Review: Paper Towns by John Green


Title: Paper Towns

Author: John Green

Genre: YA fiction

Rating: 4 out of 5 stars

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Was this my favourite John Green book? No (long live Will Grayson, Will Grayson!). Was it still incredibly awesome? Yes. Because absolutely everything that man does is incredibly awesome. I’ll admit it, I’m becoming a John Green junkie. I started with Looking for Alaska, then TFIOS became super popular and I had to read it, then my friend told me WGWG represented me so very well (she was right), and through it all I slowly fell in love.

Paper Towns started off so incredibly strong. I felt like the prologue could have been a short story in itself, with little to no changes. I also found myself wowed by the powerful language and metaphors Green used early on in the book. Maybe it’s because I took a writing class, where we learned to analyze every word of a story for its merit, but I often stopped reading to think “Damn, that was a good sentence.”

The character all came alive right away. It was interesting to see the changes in even the minor characters, like Ben and Lacey, as the story progressed. This was a nice change from minor characters being static and fitting into a single trope the whole story, as is usually the norm for novels. I also loved the way the reader could kind of see through Margo in a way that Quentin couldn’t. Seeing him slowly realize more and more about her was like learning the hard truths about real people in real life. So even though the story line was pretty far-fetched from most real-life situations, I was able to relate to almost every emotion and feeling the characters experiences. I think this ability to bring real, relatable feelings into interesting, or even absurd stories is an amazing quality that Green’s writing often has.


Towards the end of the book, however, I started to become a little less interested. I think it was maybe because of the fact that I had learned to love Q so much, and I had enjoyed watching him begin to realize that Margo wasn’t the greatest thing to ever happen the world, so when he became to intently focused on finally finding her I was slightly bored. To me, the story was about realizing that Margo was only a person. A person, who might actually not be a very good person. In fact as a reader, I really loved her at the start of the book, really liked her when she was missing in the middle, and then sort of grew to dislike her at the end when she’s found again. To me, she came across as a little over-dramatic and spoiled at the end of the book, so I was slightly disappointed when Q got all infatuated with her again just because she said she had a crush on him when they were little. But, I guess that’s life isn’t it. You can never stop someone from loving the wrong person.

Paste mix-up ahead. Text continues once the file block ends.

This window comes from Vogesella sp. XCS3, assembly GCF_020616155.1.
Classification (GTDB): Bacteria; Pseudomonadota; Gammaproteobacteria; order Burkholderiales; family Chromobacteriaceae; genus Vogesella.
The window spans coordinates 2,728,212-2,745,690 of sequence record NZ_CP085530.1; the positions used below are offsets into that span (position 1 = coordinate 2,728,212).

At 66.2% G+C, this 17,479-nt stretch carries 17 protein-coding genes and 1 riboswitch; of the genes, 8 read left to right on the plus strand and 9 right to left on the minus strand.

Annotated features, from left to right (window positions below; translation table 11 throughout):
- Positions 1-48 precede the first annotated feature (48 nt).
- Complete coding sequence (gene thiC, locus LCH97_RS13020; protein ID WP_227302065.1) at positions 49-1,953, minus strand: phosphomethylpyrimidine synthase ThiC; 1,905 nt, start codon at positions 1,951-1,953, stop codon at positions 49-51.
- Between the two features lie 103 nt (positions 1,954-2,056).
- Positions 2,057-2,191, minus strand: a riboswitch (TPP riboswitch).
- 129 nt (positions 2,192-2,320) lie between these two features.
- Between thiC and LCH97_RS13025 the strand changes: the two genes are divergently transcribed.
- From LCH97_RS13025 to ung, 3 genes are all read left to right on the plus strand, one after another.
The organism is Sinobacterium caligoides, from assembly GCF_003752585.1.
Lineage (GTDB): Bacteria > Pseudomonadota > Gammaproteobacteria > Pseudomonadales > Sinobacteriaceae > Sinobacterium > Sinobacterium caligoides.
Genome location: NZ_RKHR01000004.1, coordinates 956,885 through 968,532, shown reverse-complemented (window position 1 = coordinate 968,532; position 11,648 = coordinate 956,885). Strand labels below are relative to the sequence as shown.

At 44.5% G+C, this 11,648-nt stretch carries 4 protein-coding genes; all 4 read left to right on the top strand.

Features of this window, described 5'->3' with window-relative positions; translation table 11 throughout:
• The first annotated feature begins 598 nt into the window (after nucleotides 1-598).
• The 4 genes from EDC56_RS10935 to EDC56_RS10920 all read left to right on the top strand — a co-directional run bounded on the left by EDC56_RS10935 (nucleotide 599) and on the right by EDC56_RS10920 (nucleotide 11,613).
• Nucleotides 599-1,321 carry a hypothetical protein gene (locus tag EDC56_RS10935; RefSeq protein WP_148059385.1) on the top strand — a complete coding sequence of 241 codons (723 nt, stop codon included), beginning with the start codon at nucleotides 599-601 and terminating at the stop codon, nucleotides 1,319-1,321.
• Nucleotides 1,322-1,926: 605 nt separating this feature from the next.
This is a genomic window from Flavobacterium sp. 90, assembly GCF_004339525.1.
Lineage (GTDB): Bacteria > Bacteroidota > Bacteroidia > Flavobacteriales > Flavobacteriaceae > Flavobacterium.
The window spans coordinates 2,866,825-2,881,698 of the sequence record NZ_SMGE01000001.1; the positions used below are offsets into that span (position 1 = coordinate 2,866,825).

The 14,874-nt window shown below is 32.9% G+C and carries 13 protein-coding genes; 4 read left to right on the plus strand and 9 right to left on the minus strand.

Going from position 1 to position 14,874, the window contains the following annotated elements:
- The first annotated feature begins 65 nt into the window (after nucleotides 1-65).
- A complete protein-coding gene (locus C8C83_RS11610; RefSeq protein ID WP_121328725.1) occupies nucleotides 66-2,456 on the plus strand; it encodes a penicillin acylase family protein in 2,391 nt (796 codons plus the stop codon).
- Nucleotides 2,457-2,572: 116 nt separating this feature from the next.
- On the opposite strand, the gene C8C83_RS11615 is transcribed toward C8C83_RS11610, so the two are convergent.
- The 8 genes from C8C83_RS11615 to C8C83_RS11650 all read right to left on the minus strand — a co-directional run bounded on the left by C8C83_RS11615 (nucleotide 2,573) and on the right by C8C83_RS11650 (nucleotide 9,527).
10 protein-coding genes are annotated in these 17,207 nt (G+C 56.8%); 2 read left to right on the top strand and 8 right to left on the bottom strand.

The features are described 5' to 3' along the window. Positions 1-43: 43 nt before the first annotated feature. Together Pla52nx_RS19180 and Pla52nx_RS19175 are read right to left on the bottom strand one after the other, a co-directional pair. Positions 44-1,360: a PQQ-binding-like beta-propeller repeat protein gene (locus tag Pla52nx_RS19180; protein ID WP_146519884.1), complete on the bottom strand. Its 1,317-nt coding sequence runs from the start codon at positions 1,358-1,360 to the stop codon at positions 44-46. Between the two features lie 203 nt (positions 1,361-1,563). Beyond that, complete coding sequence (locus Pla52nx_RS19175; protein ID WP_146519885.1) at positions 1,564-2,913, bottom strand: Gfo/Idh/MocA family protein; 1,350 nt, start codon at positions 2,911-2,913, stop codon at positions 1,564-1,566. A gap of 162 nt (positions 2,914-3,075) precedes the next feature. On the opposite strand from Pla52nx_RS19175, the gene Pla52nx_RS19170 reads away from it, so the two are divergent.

I will say that I loved the fact that the ending was so anti-climatic. I mean Q goes through much of the book thinking that she’s dead and wondering what caused her to get to that point, and how she could leave him to find her body, and then she’s just alive. Just sitting alone, writing. It’s so typical of life. You expect there to be so much drama and excitement when in reality it’s mostly just boring.

Please let me know your thoughts on Paper Towns and my review. I’m going to be searching for An Abundance of Katherines with the Christmas money I might get.




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